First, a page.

Finnish ship designer Deltamarin saw the potential in hiring a young thermodynamics student in 2007, when it recognised Mia Elg could be a perfect fit for its long-term drive to improve energy efficiencies.
Nearly 15 years on, 38-year-old Elg is head of research and development at Deltamarin and the need to cut greenhouse gas emissions across the shipping industry has come to the forefront.
"I have a love for nature and the sea, and now there is a big push for environmental technologies," she said. "I feel it is very important personally to find these solutions.
"It is very motivating. It is an exciting time to be an engineer and you really need to put in all your and your team's efforts."
Elg grew up near Helsinki on the Baltic Sea coast, which instilled an early interest in the environment and passion for sailing. Her father's influence as an engineer, combined with a talent for mathematics, led her to study for an MSc in thermodynamics, product development and industrial design at Helsinki University of Technology.
"I have always liked maths, and so it was natural to study engineering," she said. "Quite frankly, my dad told such nice stories from his time studying there that I thought it must be a fun thing to do.
"I was very interested in environmental efficiency, but I then felt that thermodynamics was better because that was more fundamental."
Elg's route into the world of ship design took an initial detour. She first donned overalls and got her hands dirty working at a coal-fired power plant near Helsinki during summer breaks from her studies.
"That was also part destiny," she said. "They were taking me to parts of the power plant and saying, 'hey, when you get to be our boss you will have to know about this'. But I got carried away to the sea, so I am not sorry."
Elg had a short stint at Finnish engine-maker Wartsila before Deltamarin decided it was timely to bring in a thermodynamics specialist in waste heat utilisation and energy balance optimisation on ships.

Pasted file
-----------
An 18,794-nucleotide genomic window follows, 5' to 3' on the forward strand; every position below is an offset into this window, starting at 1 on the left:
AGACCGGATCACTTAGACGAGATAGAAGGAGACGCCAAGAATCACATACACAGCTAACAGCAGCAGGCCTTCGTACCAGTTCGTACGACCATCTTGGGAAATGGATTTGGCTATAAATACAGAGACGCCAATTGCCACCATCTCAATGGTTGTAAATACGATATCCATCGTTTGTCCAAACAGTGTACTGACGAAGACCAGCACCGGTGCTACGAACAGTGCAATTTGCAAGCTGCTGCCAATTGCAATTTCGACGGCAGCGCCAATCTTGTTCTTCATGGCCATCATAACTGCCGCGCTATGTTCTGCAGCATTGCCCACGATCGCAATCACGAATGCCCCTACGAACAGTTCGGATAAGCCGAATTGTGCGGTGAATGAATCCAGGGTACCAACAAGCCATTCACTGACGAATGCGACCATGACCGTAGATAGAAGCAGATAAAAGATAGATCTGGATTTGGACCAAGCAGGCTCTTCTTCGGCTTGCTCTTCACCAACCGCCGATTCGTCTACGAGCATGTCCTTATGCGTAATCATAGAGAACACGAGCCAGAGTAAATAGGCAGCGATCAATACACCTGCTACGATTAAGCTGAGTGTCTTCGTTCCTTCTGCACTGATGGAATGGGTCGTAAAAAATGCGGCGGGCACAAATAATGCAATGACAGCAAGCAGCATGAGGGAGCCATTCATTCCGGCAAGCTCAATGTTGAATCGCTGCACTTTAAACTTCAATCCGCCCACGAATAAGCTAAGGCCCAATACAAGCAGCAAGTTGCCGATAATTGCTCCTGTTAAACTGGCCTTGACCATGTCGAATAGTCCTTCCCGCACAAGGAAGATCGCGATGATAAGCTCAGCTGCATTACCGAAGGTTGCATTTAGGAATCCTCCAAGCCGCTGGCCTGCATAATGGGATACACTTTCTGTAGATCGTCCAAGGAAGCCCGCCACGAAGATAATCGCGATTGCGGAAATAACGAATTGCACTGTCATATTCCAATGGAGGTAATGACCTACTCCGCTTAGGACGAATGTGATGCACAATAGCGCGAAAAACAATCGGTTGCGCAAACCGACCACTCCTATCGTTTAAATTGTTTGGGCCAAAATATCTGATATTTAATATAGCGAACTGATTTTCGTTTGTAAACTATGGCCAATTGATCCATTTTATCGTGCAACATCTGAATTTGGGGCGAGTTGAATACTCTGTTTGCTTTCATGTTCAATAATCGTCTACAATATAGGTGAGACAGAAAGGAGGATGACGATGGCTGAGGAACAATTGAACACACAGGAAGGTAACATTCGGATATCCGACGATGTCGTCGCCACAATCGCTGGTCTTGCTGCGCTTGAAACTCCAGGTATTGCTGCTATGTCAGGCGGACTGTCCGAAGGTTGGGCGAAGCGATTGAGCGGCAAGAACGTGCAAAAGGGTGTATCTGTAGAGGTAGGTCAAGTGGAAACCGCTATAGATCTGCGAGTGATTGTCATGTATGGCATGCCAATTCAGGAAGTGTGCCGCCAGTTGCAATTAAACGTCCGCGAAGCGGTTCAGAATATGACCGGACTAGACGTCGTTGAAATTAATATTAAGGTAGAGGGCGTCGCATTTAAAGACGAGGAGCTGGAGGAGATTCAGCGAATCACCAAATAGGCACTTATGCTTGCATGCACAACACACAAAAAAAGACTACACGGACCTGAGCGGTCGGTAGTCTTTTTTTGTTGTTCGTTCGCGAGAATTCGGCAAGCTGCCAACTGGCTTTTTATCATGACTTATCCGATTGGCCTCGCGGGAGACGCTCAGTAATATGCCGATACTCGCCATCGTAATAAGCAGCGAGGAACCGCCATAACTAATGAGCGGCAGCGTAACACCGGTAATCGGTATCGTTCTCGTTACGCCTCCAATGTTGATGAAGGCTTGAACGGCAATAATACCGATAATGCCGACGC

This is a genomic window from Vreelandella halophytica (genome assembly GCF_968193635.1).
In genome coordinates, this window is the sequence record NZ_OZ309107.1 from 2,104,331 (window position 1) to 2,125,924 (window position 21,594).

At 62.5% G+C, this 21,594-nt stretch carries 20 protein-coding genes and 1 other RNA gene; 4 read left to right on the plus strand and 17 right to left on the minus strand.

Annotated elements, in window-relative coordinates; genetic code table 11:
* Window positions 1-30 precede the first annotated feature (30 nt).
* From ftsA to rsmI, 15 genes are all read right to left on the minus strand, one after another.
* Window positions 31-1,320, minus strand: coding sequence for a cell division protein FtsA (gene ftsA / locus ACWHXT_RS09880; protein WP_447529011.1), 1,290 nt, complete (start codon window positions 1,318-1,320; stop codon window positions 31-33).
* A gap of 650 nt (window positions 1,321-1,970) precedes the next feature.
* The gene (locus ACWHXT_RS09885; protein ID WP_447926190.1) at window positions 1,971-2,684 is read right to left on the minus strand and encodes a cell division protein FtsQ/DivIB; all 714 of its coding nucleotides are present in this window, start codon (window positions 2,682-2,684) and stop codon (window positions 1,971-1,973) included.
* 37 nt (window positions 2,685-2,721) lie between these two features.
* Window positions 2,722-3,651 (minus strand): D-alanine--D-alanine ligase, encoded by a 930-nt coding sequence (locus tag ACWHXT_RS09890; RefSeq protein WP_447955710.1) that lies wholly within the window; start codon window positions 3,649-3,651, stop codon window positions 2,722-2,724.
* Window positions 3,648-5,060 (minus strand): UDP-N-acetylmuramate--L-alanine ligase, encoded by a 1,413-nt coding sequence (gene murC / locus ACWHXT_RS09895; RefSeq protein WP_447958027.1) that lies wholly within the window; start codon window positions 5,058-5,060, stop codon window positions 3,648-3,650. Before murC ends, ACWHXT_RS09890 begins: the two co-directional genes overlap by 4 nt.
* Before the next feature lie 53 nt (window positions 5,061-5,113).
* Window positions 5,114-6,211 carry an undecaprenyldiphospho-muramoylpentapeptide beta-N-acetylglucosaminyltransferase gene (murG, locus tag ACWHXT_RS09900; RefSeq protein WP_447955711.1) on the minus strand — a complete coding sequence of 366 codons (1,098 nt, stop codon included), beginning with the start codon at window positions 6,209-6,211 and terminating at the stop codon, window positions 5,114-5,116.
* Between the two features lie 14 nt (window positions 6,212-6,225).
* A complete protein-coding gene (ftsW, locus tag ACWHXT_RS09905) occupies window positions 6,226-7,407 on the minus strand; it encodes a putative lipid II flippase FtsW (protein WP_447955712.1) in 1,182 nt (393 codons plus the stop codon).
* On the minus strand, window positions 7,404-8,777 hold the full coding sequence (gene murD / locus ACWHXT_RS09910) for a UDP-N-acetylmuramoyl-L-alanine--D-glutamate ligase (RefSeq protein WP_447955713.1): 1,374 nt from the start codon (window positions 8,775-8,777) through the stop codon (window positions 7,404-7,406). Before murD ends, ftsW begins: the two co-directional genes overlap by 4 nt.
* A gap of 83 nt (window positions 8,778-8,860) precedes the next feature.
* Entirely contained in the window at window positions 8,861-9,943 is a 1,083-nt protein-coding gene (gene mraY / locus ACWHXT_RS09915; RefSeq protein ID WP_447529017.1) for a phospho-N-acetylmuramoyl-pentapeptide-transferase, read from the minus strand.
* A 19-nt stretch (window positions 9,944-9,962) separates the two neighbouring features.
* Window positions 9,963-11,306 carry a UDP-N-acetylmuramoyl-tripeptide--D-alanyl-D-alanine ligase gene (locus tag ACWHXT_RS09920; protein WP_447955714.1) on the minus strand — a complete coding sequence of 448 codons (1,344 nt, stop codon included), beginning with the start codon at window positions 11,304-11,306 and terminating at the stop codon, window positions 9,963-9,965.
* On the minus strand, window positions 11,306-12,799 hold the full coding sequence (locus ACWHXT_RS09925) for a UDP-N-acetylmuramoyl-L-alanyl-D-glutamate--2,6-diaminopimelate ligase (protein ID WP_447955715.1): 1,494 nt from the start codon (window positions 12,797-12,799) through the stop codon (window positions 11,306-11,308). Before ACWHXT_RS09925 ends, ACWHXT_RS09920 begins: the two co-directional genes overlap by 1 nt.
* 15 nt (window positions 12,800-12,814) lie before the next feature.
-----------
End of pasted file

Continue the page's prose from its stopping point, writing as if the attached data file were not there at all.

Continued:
"I am very glad there was this kind of thinking in the company at the time, to see the bigger picture," she said.
As emissions control regulations and financing curbs linked to environmental performance get tighter, Elg said it is essential for shipowners to keep an eye on the big picture.
"Typically, for any ship, at least 50% or considerably more of the energy consumption is going to propulsion," she said. "Of course, hull design and structure are a huge part, but the power plant efficiency and the ship's other energy consumers are a significant part of the puzzle."
Design teams need to work alongside naval architects.
"Instead of doing energy balance calculations, nowadays we do energy simulations at Deltamarin," she said.
"My own focus has been on heat utilisation efficiency analysis. The right technology and operations are required to generate savings in fuel and emissions. But how to get them on board, that's the real trick.
"It has to be modelled, early enough and simply enough, but always holistically, and always considering the operation profile.
“There are a lot in the industry that still have a lot to learn about holistic thinking that might enable sharing the risks, sharing costs, but also sharing the benefits towards future-proofing ships and decarbonising ship operations.”
She added that the 'well-to-wake' approach of measuring emissions is going to come, and she believes it will gain industry support.
Elg divides her professional time between her job at Deltamarin and roles in academia through doctoral studies and lectures at Aalto University in Helsinki and as a research scientist at the VTT Research Institute of Finland.
She is also chairperson of a Finnish language ship machinery ‘club’ that brings together industry professionals such as ship designers, shipyards and equipment makers to exchange knowledge and ideas.
"We have a big maritime cluster in Finland," she said. "Some may be competitors, but we are also friends. I like the ongoing consulting work."
Elg predicts that whatever alternative fuel emerges, it will most likely be pretty expensive.
"So now, more than ever, it is a good time to maximise the energy efficiency of ships — the operations, design and systems," she said. "That is why we are here."
Mia Elg's role as R&D manager at Deltamarin is focused on providing solutions to ensure superior cost, energy and environmental efficiency over the holistic operation profile of a ship or offshore structure.
Her areas of expertise include thermal engineering, productisation of energy and environmental services, energy balance calculation, energy flow simulation and environmental impact assessment.
Main tasks have included introducing tools and methods for considering energy efficiency and feasibility studies for adapting new energy-saving technologies in ships, such as waste heat recovery solutions, smart auxiliary systems or new machinery types such as fuel cells.